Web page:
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Lesson 13 • Fourth Week

The Practice Of Feet Washing

Background Reading:                             Devotional Reading:
Luke 7:36-40; 44-50;                                 John 13:4-20 thy 5:10; Titus 3:5;1 John 1:7

"Peter saith unto Him, Thou shalt never wash my feet. Jesus answered him, If I wash thee not, thou hast no part with
me."     John 13:8, KJV

"No, "said Peter, "you shall never wash my feet." Jesus answered, "Unless I wash you, you have no part with me."
John 13:8 , NIV

Entitlement - Belief that one is deserving of or entitled to certain privileges;the condition of having a right to have, do, or get something.
Humble- Not proud; not thinking of yourself as better than other people.


The Church Of God In Christ sees foot washing as the third ordinance of the Church, though there are some denominations that do not. The early church washed each other's feet as a type of hospitality, for in that day the peoples primary mode of travel was to walk. They used sandals, which allowed their feet to get very dirty and dusty, for their roads were not paved like the roads are today. So, when the Saints came in the houses, the host always had big pots of water waiting so they could wash their feet. Washing the feet of the guests was always done by the humblest of the servants and was considered a menial task. It was not a task that the great and important people would stoop to do, for there was no glory in washing someone's feet.

But there was a woman who was considered a sinner (some writers called her a prostitute) who came into the house where Jesus had sat down to eat. "And she stood at his feet behind him weeping, and began to wash his feet with tears, and did wipe them with the hairs of her head, and kissed his feet, and anointed them with the ointment" (Luke 7:38). When the Pharisee who invited Him began to criticize Him and the lady, Jesus said that He had something to say.

After Jesus told the parable of the creditor, He then said, do you see this wom­an? He told the Pharisee, that He had entered his house, and was given no water for His feet. No one greeted Him with a kiss and there was no oil poured on His head. But from the moment the woman entered the house she began washing and kissing His feet and using costly ointment on His feet. It took a lot for the woman to come in because normally women didn't openly approach men in that day and they never took down their hair except in the privacy of their homes. But this woman was so overwhelmed by something, that she pushed pass tradition and made it to Jesus. The compassion Jesus showed her was so great, for He said her many sins were forgiven. Jesus told the wom­an that her faith had saved her and that she could go in peace.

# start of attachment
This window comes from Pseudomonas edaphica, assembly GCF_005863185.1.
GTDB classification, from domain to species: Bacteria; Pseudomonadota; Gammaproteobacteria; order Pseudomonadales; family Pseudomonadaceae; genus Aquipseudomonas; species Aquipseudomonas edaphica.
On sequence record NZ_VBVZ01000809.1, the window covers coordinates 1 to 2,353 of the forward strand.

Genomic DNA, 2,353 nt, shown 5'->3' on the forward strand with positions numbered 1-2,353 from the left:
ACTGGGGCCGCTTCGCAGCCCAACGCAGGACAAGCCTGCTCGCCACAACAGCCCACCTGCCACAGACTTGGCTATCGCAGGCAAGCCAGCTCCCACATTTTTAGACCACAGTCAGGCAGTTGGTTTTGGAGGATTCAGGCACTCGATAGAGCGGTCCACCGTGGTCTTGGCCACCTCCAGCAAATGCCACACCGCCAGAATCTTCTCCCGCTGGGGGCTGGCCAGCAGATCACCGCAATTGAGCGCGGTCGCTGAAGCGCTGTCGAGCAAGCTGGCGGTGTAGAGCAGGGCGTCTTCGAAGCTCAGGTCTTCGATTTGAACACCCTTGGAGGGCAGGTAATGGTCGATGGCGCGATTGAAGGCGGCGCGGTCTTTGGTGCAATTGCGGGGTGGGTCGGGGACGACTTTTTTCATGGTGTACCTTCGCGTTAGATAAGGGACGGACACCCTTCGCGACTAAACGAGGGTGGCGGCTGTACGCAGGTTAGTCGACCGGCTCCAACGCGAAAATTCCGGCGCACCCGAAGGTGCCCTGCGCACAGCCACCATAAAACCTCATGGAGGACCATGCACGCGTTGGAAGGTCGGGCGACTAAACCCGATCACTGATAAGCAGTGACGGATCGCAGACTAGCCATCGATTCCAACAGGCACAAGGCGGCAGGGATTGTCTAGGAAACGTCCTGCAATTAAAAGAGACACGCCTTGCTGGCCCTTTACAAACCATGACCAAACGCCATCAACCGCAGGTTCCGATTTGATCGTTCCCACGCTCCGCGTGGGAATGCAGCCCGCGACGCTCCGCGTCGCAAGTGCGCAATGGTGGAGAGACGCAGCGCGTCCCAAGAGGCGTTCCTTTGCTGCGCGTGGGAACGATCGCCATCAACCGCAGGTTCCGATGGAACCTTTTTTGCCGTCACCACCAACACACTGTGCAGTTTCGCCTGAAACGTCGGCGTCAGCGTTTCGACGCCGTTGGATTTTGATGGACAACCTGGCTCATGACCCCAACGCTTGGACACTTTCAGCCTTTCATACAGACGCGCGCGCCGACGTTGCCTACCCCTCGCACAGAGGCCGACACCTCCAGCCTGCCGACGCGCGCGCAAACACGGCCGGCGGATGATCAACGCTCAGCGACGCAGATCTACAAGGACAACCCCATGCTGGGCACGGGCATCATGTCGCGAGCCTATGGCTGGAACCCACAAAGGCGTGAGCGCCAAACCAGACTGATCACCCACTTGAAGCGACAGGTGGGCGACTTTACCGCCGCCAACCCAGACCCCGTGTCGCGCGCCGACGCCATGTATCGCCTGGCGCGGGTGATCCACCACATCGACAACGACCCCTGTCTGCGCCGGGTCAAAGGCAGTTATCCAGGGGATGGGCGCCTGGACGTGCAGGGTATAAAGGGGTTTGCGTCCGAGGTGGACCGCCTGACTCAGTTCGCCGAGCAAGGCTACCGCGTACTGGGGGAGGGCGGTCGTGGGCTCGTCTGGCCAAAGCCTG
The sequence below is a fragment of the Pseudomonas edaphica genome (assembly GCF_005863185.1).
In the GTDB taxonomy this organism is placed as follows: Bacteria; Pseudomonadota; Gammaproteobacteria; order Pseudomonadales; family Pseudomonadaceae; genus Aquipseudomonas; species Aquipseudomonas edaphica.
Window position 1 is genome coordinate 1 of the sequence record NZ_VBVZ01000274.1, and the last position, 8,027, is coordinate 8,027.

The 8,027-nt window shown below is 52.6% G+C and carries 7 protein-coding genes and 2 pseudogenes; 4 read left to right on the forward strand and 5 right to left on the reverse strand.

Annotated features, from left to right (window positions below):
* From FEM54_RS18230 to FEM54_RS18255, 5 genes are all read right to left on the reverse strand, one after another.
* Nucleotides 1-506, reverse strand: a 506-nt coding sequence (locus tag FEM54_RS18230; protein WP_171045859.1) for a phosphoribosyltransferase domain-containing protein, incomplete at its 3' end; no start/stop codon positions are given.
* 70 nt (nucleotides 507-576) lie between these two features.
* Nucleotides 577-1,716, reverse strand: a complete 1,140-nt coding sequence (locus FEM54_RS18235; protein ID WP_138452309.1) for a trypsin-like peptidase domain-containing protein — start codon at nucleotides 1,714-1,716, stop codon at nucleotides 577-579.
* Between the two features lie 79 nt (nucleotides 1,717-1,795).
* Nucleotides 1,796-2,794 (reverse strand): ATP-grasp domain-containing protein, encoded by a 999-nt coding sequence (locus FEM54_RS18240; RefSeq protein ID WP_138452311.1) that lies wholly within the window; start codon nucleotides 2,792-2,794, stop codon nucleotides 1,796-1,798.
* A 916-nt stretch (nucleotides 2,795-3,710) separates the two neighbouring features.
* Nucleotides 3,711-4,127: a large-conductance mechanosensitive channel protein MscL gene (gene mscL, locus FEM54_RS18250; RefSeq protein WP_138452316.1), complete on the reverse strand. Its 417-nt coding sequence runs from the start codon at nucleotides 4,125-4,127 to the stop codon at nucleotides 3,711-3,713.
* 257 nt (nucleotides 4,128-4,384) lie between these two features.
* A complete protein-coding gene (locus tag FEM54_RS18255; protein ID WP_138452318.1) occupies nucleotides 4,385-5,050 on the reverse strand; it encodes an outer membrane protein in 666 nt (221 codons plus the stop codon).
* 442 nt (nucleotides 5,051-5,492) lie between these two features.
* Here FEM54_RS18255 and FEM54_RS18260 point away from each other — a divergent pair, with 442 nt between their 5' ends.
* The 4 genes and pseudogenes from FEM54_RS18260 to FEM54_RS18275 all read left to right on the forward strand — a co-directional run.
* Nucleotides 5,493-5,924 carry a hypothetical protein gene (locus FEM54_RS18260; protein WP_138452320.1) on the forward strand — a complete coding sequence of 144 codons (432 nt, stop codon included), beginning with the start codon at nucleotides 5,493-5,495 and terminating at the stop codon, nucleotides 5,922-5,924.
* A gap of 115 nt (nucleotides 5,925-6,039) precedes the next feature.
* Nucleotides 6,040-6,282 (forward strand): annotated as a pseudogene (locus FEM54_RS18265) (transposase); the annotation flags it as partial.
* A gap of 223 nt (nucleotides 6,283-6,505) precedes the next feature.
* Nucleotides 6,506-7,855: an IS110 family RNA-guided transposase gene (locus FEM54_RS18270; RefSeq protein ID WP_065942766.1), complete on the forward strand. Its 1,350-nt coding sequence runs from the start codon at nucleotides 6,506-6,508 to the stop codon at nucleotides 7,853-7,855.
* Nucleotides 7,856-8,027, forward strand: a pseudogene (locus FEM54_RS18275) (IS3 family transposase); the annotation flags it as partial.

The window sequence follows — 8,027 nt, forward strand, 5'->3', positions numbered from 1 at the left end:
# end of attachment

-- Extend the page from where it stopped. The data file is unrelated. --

Jesus knew He would soon leave His disciples, but He did not want to leave them with that terrible Spirit of entitlement. He wanted them to see that the desire they had to be first, to be honored, to be superior, to be glorified above all the other believers, was not like Him. It was a spirit contrary to His Spirit. He had taught them that except they become as little children, they would not inherit the kingdom.

The mother of two of Jesus' disciples had come to Him and asked for certain seats in the kingdom for her sons. Jesus had to let them know that this was not the right spirit. So, on the night before His last night on earth, He felt that He needed to demonstrate to His disciples how much He loved them, and let them know He desired them to serve each other in humility. He had watched how their passion had increased and it bothered Him—this need to be looked upon with honor. Jesus knew that His disciples knew the job of washing feet was a slave's job, so He washed their feet out of humility. He was trying to teach them that the principle of servant leadership should always be first in their minds. Also, foot washing symbolized the humility that He had always shown to them.

Therefore, when Jesus took off His clothes and took a towel and put it around Himself, poured water into a basin, and began to wash the disciples' feet, they knew it was an act of humility. When Jesus came to Peter, he refused to have his feet washed. But Jesus let Peter know that apart from a spiritual washing from sin through the cross, he could not belong to Him. Then Peter got excited and told Jesus not to just wash his feet, but his hands also. Jesus let Peter know that when a believer is washed, he is completely clean. After Jesus had washed their feet, He told them that they should wash one another's feet.


Jesus wants every believer to be humble in their walk with Him. The feet are a part of the body which becomes difficult to wash for one's self, so it's a very humbling experience for both parties, the one who washes as well as the one who receives the feet washing.

The disciples must have gotten the message to the Saints because the early church followed Jesus' directions of washing one another's feet. They followed Jesus' direction and literally obeyed Him by humbly washing one another's feet in love and commitment. Paul told the church that they should look out for and take care of the widows if they had "washed the Saints' feet." It seemed to have been one of the requirements that the widows were required to follow.

So, as believers, let us be active in fulfilling the request that Jesus made of His disciples, and "wash one another's feet."


Why does the Church Of God In Christ accept feet washing as one of the ordinances?
Why is the story about the woman who washed Jesus' feet so important?
What message was Jesus giving to His disciples by washing their feet?
How does being humble help the believer?

Essential Thought- "Washing one another's feet shows an appreciation for what Jesus has done for each of us."